weather icon Clear

It’s time to ‘Be Boulder’

Except for those few moments every now and then when the cynical journalist in me creeps out, I like to consider myself a positive person. I look for the best in people and try to ignore, as much as possible, their faults.

Overall, I have a rosy outlook on life.

This makes it hard for me to understand why some folks have to be so negative and spread their malcontent to those around them.

Take the Damboree festivities, for example. Gov. Steve Sisolak was among the many politicians who participated in the parade. As he marched down Nevada Way he was greeted by a chorus of boos. Loud boos. Unnecessary boos.

It cast a pallor on the day.

I know I wasn’t the only one upset by the boorish behavior. I spoke with several people who were upset by the boos. One person even took some time to write me and said these types of actions don’t represent our community.

“Agree with our governor or not, the office he holds and the service he renders is an extension of the independence and constitution of our nation and of our state. Yes, it is an election year, and his presence was potentially as much a political ad as it was an honoring of our community; but we should allow the honoring of our community to be the prevailing sentiment, from residents as well as visitors,” he wrote.

“Civility and kindness never grow old. Let’s preserve our history in action and word, as well as in brick and mortar, whether we agree politically or not,” he added.

Our unofficial town motto is “Be kind. Be Boulder.” These are words we can and should live by.

There is a much easier way to show your displeasure. If you don’t like the man or his politics, then vote him out of office.

That’s exactly what happened here in Boulder City to our current mayor.

Instead of looking for the good that his fellow council members, city staff and residents do, he frequently criticizes them for not holding the same beliefs he has or acting the way he wants them to. His column last week is a prime example.

This negativity, however, can be overcome. Positive thinking can help. As might a book that recently found its way to my desk.

“The Optimism Book of Quotes” is filled with words to inspire, motivate and create a positive mindset. It was arranged by Jackie Corley, who, in her conclusion, writes “Positive thinking improves your health and creates a framework for your best possible life, where only opportunity and potential for future growth exist.”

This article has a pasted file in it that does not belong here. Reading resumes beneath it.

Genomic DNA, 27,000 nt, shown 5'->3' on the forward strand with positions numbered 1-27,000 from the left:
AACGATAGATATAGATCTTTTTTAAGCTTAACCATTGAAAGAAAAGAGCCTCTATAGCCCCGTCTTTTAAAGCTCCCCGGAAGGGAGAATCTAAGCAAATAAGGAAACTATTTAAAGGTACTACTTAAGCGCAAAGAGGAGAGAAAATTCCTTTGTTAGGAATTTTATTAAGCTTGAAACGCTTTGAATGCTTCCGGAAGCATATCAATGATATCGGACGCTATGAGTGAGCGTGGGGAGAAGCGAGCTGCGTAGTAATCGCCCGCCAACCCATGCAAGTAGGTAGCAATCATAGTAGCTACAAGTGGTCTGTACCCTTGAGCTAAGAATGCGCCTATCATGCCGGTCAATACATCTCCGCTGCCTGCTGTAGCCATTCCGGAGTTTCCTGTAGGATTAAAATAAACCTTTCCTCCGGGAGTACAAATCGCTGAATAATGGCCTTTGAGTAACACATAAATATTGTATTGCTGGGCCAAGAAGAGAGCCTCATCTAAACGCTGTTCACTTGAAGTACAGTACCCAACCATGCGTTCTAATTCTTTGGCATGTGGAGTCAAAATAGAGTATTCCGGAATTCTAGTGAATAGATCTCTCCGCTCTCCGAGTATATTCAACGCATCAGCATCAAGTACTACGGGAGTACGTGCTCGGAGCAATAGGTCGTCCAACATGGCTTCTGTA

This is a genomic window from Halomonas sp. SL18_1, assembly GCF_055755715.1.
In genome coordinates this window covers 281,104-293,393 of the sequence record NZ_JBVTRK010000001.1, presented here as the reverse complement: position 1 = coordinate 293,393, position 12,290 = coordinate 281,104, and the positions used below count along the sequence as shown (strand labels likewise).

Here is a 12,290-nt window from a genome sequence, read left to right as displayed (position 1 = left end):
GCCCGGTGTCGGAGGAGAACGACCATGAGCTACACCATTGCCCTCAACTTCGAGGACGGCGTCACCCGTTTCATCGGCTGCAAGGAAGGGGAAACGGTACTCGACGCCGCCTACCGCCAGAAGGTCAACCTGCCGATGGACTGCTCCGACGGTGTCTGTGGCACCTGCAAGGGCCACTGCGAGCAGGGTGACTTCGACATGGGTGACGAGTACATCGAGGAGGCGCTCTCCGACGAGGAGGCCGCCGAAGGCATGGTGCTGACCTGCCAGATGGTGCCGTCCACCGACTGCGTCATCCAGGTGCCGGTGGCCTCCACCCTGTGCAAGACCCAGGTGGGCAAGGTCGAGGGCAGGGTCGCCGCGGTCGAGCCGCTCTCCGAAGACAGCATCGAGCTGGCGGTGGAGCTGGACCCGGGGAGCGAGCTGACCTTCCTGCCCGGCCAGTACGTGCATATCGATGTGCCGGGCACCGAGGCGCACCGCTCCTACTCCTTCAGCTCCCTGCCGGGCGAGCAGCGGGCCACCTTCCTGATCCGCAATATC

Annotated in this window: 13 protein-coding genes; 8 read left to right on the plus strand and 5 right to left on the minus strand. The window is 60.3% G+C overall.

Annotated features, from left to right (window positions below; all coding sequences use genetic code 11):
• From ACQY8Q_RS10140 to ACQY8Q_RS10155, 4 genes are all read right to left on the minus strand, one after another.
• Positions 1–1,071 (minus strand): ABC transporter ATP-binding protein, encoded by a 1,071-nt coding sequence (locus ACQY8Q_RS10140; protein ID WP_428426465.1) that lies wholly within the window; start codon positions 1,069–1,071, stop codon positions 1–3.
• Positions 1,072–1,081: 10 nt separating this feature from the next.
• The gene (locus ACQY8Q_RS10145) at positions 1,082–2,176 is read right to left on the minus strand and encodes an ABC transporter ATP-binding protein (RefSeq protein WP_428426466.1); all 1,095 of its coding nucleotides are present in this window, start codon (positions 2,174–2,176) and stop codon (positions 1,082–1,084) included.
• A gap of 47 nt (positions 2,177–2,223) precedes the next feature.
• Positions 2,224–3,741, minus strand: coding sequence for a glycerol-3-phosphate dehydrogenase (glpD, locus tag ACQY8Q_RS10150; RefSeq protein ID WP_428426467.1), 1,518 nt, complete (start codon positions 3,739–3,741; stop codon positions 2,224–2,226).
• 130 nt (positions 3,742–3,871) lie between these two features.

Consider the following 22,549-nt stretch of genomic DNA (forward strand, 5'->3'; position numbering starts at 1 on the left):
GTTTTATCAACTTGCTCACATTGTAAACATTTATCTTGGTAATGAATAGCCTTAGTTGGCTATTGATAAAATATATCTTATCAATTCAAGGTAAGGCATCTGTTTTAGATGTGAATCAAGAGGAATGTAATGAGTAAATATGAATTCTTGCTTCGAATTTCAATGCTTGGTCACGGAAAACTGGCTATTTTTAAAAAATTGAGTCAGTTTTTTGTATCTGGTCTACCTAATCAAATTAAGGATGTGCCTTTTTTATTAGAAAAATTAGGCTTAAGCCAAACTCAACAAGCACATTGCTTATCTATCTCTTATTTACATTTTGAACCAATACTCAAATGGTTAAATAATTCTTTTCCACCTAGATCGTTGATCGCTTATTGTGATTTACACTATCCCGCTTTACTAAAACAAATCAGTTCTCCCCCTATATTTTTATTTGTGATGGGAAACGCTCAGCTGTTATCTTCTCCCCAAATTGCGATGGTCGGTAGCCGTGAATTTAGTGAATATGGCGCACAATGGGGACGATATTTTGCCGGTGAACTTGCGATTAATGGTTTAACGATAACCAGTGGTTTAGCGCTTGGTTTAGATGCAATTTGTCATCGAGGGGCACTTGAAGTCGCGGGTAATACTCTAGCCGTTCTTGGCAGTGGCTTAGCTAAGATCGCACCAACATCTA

She also writes, “In looking for the upside in every moment, we create a feedback loop that reinforces the value of pursuing the positive.”

I don’t know who Ms. Corley is, but I agree wholeheartedly with her. I know I feel better when I am happier and don’t focus on the negative things I encounter. And believe me when I say that can be a challenge — a big challenge — some days.

The world can be an ugly place, so I am going to spread some positivity around. Whenever possible, I will feature a quote promoting optimism and happiness on this page. Perhaps it will inspire others to look for the good or make them stop and think about what they say and do before they speak or act.

As Norman Vincent Peale once said, “Change your thoughts and you change your world.”

Hali Bernstein Saylor is editor of the Boulder City Review. She can be reached at hsaylor@bouldercityreview.com or at 702-586-9523. Follow @HalisComment on Twitter.

Don't miss the big stories. Like us on Facebook.
December wonderful time to be in BC

As Andy Williams once sang, “It’s the Most Wonderful Time of the Year.”

Americans have ‘un-conventional’ source of hope

Before launching into the topic of today’s column, I hope you and your family enjoyed a bountiful Thanksgiving celebration featuring togetherness, good food and, perhaps above all else, good health. I am particularly thankful for my wife and family, the many blessings received over the last year and to be counted as a citizen of the United States of America.

Give thanks for all we have

Because the Boulder City Review publishes on Thursdays, I get the honor of wishing all of our readers a “Happy Thanksgiving” each year — and this year is no exception.

Much can be done in an hour

Have you ever figured out just what an hour a day represents? How often have you wanted to do something but said, “I didn’t have the time”?

Consider alternative ideas for lawn’s replacement

History is the story we want to pass on to future generations, hopefully somewhere they can find it. How we tell the story for future generations is the responsibility of the present generation.

City true winner from elections

After months of campaigning, the 2022 election is complete. Ballots have been counted and congratulations are in order for those who were elected.

Low-cost grocery store needed

One of the hot topics I’m hearing discussed in town is whether or not Boulder City needs a second grocery store. There is a question on the ballot this month (by the time this piece is published, the votes will have already been cast) regarding whether or not to allocate land at the corner of Veterans Memorial Drive and Boulder City Parkway for a shopping center that would include space for a new grocery store.

Pelletier’s dedication was blessing for city

After five years of service to Boulder City, Finance Director Diane Pelletier is retiring. I was mayor in 2018 when Interim City Manager Scott Hanson hired Diane. She came to us after 18 years of distinguished service for the Atlanta Regional Commission and 12 more for the Orange Water and Sewer Authority in North Carolina. We thought she was a major steal at the time. And she’s proved us right in every respect.

Media is the mess-age

My entire, mostly monolithic career was spent as a commercial broadcast professional. Knowing at an early age broadcast would be my chosen field, I took requisite communications studies preparatory to entering the business.